The Great Gatsby by F. Scott Fitzgerald

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54 ‘an elegant young rough-neck’ – a typically oxymoronic description of Gatsby. A ‘rough-neck’ implies a tough workingman. Does Nick sense Gatsby’s humble origins?

54 ‘whose elaborate formality of speech just missed being absurd.’ – More ambiguity: Gatsby’s words are poised between ‘formality’ and absurdity.

55 ‘Chicago was calling him on the wire.’ – A city famous for many things in this period, among them the bootlegger Al Capone.

55 ‘ “Now you ’re started on the subject,” she answered with a wan smile.’ – Jordan senses that the chances of her getting much of Nick’s attention are beginning to wane. She soon adds to the mystique, however, that surrounds Gatsby, mentioning his claim to be an ‘Oxford man’, and then immediately stating her doubts: ‘I just don’t think he went there.’

55 ‘A dim background started to take shape behind him, but at her next remark it faded away.’ – See above. Nick’s reaction mirrors the reader’s own.

55-6 ‘But young men didn’t…drift coolly out of nowhere and buy a palace on Long Island Sound.’ – The image of Gatsby ‘drifting’ subliminally associates him with a boat or raft being blown about the seas.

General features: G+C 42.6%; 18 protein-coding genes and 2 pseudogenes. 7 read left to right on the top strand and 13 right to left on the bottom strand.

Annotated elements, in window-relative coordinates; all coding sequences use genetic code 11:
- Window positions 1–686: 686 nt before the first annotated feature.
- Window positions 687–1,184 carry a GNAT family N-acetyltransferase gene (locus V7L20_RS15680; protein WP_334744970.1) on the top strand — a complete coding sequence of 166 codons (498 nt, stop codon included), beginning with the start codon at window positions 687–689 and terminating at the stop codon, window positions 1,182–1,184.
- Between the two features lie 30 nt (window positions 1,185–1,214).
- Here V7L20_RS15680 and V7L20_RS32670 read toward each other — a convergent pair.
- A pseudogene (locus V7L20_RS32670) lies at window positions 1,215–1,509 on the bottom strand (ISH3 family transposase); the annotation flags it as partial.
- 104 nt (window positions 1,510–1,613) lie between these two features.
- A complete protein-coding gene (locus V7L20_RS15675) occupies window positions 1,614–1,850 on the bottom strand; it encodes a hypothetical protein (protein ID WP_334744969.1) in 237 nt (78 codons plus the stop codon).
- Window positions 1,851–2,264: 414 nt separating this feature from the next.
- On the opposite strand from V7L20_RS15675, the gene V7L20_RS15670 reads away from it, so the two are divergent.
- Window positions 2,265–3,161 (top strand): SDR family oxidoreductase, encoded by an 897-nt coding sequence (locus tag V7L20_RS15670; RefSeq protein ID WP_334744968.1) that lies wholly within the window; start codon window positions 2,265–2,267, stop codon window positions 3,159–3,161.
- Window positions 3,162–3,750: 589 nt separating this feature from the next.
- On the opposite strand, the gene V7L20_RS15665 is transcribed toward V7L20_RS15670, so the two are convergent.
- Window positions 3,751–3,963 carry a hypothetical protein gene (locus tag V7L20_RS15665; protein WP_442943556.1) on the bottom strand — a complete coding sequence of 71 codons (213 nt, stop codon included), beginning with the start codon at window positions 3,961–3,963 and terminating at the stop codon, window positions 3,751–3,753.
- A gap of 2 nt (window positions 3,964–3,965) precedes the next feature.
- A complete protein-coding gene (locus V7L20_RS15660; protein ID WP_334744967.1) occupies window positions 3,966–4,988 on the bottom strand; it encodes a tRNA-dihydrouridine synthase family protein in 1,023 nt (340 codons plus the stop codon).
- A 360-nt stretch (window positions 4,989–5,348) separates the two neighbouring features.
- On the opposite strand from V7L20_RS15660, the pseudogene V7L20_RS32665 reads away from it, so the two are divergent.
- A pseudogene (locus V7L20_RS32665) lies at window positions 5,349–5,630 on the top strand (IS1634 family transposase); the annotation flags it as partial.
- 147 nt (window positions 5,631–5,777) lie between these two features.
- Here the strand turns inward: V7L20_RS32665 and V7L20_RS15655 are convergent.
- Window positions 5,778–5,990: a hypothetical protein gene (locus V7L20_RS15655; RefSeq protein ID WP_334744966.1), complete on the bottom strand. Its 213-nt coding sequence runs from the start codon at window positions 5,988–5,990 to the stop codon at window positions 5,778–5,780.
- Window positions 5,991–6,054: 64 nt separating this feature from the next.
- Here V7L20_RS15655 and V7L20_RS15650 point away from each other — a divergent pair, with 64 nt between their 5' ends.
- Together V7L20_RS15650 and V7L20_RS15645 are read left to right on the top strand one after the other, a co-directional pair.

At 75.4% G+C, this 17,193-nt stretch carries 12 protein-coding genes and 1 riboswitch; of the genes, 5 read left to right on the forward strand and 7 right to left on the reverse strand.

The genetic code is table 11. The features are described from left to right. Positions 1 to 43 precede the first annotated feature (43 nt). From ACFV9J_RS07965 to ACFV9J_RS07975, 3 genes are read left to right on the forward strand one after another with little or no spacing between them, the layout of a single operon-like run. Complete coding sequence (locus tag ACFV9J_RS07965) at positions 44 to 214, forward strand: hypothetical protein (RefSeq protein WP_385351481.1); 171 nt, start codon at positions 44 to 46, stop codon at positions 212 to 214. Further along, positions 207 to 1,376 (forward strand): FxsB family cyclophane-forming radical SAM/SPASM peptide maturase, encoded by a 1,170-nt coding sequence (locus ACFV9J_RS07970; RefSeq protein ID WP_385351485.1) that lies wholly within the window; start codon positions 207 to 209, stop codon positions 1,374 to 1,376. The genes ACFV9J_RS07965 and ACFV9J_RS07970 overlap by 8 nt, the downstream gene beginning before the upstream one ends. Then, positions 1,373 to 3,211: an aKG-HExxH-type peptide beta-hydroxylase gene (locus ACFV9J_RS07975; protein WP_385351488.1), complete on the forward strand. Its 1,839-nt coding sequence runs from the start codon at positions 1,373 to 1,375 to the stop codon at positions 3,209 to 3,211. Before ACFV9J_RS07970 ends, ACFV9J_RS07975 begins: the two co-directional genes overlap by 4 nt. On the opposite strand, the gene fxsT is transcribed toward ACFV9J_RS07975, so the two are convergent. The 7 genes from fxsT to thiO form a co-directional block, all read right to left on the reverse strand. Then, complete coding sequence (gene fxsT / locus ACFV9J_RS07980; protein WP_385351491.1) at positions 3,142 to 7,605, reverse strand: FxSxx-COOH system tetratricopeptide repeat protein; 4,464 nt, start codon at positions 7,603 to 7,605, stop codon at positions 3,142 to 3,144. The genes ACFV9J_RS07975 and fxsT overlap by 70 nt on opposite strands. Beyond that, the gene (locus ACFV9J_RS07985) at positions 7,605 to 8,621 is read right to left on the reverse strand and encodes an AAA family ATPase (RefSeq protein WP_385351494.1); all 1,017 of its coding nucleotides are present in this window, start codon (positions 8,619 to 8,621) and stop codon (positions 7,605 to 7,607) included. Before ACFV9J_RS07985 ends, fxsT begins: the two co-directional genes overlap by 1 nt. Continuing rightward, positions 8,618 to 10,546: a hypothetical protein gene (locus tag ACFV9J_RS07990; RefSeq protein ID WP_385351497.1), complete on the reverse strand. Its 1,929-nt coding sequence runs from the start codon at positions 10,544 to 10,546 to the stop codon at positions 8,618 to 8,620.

56 ‘an urban distaste for the concrete’ – Fitzgerald uses ‘urban’ for the more usual ‘urbane’, implying that the new city-based America prefers the vague and ambiguous over the solid certainties of the agrarian past.

56 ‘Vladmir Tostoff’s Jazz History of the World’ – Vladmir is an (intentional?) error for Vladimir, but Tostoff is, of course, a joke and, most likely, a crude one.

56 ‘His tanned skin was drawn attractively tight on his face and his short hair looked as though it were trimmed every day.’ – Nick is becoming increasing fascinated with Gatsby. He had hardly noticed him at first, but now he is speculating on how often he has his hair cut. Nick is fastidious about male appearance: the reader will recall his being disconcerted by the lather on Chester McKee’s cheek

57 ‘an obstetrical conversation with two chorus girls’ – Jordan’s undergraduate date pops up again, sounding truly appalling. The band leader has just made an obvious innuendo and conversations are becoming sexually explicit: there is a sense that the party is heading towards an unfortunate climax – or rather anticlimax. Interestingly, the sober Gatsby grows ‘more correct as the fraternal hilarity increased’ (56 – ‘fraternal’ here is more likely a reference to ‘frat houses’ than the brotherhood of man).

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F. Scott Fitzgerald
the Unkindness of Ravens If you have found our critical notes helpful, why not try the first Tower Notes novel, a historical fantasy set in the time of the Anglo-Saxon invasions.

Available HERE where you can read the opening chapters.

The Unkindness of Ravens by Anthony Paul